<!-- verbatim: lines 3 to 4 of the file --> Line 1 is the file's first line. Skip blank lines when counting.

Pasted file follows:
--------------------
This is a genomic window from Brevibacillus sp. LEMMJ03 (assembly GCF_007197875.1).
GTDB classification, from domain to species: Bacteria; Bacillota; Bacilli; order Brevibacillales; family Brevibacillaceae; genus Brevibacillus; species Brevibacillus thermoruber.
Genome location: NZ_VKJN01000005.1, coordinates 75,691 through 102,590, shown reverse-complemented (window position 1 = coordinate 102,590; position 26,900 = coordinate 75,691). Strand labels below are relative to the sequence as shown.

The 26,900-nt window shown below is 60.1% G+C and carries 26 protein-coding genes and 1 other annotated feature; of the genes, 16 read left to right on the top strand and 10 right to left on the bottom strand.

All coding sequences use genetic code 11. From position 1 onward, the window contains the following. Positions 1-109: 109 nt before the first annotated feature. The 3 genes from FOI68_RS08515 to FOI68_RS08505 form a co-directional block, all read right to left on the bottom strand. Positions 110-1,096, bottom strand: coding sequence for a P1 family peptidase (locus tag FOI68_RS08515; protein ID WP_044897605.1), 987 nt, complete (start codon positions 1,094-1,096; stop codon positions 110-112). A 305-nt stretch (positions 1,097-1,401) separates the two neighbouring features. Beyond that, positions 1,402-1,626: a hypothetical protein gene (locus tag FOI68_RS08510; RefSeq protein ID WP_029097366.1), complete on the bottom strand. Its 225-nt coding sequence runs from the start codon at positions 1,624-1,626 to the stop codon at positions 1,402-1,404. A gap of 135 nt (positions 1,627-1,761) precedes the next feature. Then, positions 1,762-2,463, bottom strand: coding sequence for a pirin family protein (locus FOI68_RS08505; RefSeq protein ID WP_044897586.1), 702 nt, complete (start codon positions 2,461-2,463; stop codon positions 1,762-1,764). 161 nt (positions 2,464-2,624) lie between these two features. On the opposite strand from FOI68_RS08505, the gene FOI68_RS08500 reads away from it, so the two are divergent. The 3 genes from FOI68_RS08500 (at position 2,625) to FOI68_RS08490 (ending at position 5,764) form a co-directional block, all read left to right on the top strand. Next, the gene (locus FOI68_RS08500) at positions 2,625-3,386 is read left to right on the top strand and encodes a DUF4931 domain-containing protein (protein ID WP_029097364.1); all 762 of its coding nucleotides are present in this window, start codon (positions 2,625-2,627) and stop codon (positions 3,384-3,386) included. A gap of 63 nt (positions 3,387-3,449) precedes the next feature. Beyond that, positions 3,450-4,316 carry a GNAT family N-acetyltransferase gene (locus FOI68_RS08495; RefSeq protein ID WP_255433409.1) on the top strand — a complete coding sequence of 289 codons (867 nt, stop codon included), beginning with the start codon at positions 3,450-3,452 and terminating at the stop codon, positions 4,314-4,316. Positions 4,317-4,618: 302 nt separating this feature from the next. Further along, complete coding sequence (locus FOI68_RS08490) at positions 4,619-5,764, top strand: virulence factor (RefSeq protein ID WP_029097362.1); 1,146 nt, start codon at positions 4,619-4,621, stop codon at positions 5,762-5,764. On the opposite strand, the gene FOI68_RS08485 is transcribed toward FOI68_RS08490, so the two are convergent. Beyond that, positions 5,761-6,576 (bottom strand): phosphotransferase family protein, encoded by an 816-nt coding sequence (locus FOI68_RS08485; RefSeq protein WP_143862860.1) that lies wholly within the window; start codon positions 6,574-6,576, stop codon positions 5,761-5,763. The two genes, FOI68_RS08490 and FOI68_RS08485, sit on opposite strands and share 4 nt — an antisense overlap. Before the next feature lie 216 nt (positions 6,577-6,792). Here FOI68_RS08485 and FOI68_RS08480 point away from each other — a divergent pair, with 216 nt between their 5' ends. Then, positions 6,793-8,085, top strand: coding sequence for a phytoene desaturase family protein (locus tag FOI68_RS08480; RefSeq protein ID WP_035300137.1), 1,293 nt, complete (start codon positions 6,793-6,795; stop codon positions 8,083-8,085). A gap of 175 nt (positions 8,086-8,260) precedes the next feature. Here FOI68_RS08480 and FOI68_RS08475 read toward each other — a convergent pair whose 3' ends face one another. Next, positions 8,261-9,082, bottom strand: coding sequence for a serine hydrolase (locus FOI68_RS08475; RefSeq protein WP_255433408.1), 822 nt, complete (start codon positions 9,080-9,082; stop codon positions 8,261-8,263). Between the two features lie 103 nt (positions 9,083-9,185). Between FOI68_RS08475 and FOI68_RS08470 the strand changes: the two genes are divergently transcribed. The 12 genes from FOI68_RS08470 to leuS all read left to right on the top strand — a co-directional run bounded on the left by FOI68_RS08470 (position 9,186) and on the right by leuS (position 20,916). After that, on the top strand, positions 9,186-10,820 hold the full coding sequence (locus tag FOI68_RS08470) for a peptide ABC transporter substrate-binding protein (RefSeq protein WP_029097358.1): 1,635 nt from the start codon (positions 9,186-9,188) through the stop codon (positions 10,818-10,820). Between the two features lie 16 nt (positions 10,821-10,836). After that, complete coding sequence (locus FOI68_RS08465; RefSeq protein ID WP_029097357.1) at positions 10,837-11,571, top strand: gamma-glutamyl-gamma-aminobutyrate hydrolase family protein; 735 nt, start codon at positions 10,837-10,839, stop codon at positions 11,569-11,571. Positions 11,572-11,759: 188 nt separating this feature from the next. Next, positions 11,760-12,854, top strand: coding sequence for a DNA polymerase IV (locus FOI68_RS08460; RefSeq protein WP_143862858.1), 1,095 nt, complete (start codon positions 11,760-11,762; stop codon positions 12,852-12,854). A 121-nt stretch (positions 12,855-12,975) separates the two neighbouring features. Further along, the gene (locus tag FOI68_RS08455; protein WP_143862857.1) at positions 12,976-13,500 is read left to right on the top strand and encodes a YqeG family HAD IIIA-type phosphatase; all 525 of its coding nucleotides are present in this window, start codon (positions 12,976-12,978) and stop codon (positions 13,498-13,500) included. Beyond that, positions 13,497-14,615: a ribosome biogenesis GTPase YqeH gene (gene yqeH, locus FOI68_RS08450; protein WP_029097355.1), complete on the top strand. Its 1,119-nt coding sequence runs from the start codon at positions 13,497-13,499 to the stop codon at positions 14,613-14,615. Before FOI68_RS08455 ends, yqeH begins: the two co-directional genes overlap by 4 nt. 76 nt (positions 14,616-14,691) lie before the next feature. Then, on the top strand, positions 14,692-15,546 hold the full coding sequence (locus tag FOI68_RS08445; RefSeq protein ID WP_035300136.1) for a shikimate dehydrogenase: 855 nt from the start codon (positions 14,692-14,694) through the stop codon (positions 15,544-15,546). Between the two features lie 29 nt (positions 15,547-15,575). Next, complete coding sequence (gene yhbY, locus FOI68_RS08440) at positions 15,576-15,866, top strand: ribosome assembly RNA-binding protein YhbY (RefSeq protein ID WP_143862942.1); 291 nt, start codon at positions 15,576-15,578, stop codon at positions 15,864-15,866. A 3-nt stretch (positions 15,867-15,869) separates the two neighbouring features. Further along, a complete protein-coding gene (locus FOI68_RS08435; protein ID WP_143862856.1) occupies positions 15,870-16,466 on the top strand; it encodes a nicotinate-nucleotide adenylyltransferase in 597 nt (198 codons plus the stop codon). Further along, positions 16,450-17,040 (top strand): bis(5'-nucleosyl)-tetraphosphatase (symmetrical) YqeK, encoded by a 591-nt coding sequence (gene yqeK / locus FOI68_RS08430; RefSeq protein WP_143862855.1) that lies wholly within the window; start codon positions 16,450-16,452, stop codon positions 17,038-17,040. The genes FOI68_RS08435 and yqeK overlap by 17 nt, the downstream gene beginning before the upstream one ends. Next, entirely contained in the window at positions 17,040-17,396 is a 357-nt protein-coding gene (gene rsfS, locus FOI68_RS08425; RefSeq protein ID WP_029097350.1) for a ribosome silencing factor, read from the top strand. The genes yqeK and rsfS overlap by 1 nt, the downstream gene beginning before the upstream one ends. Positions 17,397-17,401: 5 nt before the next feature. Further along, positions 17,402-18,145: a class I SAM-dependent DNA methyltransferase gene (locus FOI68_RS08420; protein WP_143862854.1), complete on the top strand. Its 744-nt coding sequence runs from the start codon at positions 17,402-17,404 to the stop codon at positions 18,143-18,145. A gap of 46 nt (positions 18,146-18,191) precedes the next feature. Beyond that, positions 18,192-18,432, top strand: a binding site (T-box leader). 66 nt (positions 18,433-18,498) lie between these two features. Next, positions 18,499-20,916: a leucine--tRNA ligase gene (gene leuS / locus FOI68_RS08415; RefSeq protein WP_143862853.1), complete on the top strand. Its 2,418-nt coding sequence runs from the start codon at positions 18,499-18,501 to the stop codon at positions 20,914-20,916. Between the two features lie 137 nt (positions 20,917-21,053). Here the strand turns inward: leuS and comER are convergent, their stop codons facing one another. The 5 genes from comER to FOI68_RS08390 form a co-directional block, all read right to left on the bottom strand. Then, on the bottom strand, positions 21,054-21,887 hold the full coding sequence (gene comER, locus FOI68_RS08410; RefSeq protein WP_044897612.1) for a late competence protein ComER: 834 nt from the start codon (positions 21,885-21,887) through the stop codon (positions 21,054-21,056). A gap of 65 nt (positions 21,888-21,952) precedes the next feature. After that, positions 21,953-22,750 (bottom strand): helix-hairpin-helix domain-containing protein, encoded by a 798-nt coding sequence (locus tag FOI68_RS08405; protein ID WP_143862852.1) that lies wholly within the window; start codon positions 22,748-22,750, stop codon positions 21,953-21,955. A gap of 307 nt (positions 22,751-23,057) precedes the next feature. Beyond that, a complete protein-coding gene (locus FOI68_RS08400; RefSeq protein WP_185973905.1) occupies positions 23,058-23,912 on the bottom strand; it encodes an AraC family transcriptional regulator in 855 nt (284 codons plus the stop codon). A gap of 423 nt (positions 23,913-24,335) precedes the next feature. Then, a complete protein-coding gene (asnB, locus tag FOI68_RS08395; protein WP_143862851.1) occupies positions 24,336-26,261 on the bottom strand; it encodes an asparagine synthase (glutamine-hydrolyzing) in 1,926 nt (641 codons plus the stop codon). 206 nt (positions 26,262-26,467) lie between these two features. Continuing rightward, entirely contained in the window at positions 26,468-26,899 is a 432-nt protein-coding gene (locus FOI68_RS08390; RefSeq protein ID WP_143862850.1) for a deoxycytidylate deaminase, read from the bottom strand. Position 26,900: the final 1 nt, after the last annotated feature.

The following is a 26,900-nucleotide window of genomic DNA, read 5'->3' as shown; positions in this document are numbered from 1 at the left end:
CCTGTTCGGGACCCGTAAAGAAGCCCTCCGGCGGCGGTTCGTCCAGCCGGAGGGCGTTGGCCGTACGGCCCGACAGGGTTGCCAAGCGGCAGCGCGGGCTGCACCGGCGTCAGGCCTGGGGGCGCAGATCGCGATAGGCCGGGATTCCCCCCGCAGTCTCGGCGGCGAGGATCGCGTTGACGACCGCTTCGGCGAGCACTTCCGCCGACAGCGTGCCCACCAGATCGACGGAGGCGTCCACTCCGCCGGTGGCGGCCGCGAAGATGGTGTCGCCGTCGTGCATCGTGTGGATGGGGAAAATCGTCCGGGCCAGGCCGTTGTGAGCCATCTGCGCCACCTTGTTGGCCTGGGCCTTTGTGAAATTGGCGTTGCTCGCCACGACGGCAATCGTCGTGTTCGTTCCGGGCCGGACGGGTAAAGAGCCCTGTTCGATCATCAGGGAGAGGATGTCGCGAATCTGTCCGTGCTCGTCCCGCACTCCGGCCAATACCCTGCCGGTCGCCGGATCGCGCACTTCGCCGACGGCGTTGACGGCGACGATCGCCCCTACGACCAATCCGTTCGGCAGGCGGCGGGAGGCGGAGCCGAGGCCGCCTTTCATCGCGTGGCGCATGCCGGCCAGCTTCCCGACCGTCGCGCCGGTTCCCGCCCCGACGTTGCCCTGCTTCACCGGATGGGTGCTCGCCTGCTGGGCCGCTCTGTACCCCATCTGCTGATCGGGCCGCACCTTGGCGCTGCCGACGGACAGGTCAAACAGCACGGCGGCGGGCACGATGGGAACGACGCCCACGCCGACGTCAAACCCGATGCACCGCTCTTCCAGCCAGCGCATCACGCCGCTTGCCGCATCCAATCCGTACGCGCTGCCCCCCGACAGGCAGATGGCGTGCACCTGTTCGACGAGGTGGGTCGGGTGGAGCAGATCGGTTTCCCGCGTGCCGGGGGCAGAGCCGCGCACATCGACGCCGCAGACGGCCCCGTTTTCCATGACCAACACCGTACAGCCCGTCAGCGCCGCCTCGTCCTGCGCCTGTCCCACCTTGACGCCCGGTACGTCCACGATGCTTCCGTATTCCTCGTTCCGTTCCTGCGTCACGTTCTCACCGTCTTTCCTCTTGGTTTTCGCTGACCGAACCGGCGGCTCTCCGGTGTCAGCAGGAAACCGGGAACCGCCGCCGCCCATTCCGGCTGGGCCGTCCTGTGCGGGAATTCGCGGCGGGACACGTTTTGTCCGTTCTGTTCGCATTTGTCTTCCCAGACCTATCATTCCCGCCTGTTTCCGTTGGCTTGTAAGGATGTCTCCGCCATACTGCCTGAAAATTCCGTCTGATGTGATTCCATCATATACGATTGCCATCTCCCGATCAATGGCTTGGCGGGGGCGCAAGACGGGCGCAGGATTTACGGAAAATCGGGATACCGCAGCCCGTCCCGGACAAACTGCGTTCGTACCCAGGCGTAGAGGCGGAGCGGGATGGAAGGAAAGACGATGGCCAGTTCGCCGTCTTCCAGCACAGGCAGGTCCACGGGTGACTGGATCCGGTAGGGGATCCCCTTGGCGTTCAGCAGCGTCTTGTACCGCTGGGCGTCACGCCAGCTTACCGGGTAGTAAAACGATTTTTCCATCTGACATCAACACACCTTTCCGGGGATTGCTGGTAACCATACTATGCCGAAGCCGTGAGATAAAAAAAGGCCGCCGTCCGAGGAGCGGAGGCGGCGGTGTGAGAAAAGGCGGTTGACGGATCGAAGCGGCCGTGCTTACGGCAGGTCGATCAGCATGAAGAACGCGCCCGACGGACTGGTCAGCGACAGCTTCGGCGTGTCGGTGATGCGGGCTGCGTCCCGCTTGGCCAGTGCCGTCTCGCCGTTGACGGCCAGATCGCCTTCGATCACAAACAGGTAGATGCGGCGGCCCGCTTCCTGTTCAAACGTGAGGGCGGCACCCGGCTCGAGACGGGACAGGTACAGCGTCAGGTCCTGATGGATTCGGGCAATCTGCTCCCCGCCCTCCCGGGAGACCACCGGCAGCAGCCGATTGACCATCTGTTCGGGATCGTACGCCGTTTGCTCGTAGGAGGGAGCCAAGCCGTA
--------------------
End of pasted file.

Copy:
Genome location: NZ_VKJN01000005.1, coordinates 75,691 through 102,590, shown reverse-complemented (window position 1 = coordinate 102,590; position 26,900 = coordinate 75,691). Strand labels below are relative to the sequence as shown.

The 26,900-nt window shown below is 60.1% G+C and carries 26 protein-coding genes and 1 other annotated feature; of the genes, 16 read left to right on the top strand and 10 right to left on the bottom strand.